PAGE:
The only way cheap is associated with coal is when it comes to property values. In Appalachia, where MTR mining uses 3 million pounds of explosives a day to blow the tops off peaks, it has made nearby people's homes and land worth next to nothing.

Constant dynamite blasting has cracked foundations and shaken peoples nerves. And after the blasting, the rock is dumped into valleys, creating "fills" and burying streams. Heavy rains have caused these fills to collapse, making people who live downhill fearful of massive floods. And it makes the resale of their homes virtually impossible.

There are also slurry impoundments, or massive dams that are created to hold the toxic waste after coal is cleaned, which leak into groundwater and pose enormous hazards when they fail. Right now, one West Virginia community is pleading for the removal of a sludge dam that sits just hundreds of yards from an elementary school.

Of course, as TVA now knows, the cost of cleaning up a toxic coal spill will not be cheap. As the Nashville Scene reported, the Harriman spill in December, "will cost untold millions -- one expert put it at no less than $100 million -- to clean this mess up, to take care of displaced families, not to mention the lawsuits already in the clerk's office and the many that are sure to follow."

While the costs of one spill can be potentially calculated, there's no way to figure out the untold billions of dollars worth of damage that burning coal has caused to our air and water.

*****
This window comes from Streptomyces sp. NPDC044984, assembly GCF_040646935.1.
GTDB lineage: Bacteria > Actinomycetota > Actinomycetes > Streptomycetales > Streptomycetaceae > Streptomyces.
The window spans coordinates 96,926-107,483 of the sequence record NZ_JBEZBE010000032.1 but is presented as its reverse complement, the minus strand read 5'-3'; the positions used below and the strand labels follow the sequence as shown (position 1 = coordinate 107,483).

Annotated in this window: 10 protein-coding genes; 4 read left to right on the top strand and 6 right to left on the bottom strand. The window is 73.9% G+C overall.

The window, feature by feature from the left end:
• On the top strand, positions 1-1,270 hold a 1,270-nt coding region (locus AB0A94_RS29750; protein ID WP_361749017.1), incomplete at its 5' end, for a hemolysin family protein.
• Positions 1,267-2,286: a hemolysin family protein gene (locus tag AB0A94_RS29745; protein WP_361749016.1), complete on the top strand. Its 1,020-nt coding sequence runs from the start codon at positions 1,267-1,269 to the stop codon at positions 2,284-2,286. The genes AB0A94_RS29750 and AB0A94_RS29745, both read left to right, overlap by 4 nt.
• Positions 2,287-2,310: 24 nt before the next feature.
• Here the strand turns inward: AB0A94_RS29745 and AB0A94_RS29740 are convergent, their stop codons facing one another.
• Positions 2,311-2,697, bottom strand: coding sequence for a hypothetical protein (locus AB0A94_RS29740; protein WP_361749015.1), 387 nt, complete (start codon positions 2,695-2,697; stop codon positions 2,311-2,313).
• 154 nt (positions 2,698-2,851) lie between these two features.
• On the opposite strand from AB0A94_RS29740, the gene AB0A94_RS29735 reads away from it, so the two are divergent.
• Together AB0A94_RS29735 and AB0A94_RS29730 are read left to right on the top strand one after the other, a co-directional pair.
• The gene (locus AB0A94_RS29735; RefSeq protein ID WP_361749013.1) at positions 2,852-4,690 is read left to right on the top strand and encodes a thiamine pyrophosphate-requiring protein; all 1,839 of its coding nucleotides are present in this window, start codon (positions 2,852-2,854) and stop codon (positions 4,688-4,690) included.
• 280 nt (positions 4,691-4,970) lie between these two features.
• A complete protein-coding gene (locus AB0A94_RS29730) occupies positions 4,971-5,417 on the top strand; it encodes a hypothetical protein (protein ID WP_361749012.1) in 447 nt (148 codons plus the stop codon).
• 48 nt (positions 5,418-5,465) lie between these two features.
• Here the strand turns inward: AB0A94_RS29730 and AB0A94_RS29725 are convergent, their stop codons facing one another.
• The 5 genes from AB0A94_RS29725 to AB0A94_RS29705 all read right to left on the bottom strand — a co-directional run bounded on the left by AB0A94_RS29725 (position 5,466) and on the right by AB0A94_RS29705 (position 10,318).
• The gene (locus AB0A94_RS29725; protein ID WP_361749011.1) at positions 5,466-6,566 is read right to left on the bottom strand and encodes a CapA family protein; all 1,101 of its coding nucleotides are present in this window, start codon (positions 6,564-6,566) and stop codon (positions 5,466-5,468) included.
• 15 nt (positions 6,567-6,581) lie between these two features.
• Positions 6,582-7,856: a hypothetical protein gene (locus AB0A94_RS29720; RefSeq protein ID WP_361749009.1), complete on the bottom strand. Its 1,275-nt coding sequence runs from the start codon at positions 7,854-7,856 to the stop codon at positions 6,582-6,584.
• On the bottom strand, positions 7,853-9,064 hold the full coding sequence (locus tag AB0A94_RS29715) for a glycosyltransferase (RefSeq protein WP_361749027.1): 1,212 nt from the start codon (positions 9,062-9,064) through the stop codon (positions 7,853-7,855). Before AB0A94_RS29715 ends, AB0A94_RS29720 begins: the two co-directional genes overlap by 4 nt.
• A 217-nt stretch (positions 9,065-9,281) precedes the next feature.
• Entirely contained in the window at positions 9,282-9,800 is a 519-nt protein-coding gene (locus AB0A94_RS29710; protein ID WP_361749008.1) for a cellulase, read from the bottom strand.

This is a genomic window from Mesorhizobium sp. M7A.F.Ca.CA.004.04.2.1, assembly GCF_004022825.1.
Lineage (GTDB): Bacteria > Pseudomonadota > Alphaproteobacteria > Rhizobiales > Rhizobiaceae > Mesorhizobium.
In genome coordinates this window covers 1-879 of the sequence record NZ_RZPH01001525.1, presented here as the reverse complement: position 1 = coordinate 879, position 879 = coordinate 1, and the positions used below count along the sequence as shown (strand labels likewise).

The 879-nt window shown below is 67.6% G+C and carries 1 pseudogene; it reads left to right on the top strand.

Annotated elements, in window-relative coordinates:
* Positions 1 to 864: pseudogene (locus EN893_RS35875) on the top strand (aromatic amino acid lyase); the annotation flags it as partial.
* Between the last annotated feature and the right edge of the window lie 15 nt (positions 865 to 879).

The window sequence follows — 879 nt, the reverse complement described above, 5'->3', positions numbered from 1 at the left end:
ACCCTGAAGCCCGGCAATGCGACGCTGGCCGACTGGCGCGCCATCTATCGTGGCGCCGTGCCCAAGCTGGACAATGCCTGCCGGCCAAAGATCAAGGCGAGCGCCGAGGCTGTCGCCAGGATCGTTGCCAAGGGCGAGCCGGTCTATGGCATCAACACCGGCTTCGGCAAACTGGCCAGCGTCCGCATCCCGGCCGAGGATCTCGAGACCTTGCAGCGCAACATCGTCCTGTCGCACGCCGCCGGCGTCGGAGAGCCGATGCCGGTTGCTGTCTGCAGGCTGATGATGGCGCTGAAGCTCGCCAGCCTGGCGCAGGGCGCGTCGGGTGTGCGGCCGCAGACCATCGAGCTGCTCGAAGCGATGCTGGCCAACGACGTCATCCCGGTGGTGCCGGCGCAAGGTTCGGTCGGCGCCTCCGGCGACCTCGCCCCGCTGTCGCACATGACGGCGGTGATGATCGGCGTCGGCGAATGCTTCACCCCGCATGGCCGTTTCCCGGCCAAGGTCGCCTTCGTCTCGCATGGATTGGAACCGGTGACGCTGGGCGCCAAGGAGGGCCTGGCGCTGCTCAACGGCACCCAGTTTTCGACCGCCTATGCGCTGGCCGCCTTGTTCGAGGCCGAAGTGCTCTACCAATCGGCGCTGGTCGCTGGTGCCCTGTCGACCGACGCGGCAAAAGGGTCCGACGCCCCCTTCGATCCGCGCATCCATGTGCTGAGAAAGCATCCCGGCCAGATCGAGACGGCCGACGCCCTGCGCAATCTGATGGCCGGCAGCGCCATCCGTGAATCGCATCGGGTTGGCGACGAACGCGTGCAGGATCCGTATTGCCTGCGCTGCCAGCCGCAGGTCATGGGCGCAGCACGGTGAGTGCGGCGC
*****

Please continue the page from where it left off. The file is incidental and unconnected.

A report by Greenpeace and the Dutch institute CE Delft found that when it comes to coal:

The true costs that have been left out of the cheap prices. It estimates -- conservatively -- that the damage caused by coal's mining accidents, its global carbon dioxide emissions, and the illnesses it causes adds $451 billion in annual costs to the simple buying price.

That's not all. Not included in that dollar amount are damage estimates for acid mine drainage, mercury pollution or ground water contamination, because reliable global estimates for the cost of these occurrences do not currently exist.

Clearly it's time we began switching to clean energy or foot the bill for the true cost of dirty power.

4. It's Good for the Economy

It used to be that industry could win big by using the "jobs" card, and it could pit environmentalists and human health advocates against rural workers and unions. But those days seem to have passed, especially when it comes to the coal industry, where jobs in the sector are dwindling, thanks to the industry itself.

Appalachian Voices reports:

Mountaintop removal is a mining technique designed, from the very start, to take the labor force out of the mining operation. What used to take hundreds of miners employed for decades, now takes a half-dozen heavy-equipment operators and blasting technicians a couple of years. According to the bureau of labor statistics, in the early 1950s there were between 125,000 and 145,000 miners employed in West Virginia; in 2004 there were just over 16,000. During that time, coal production has increased.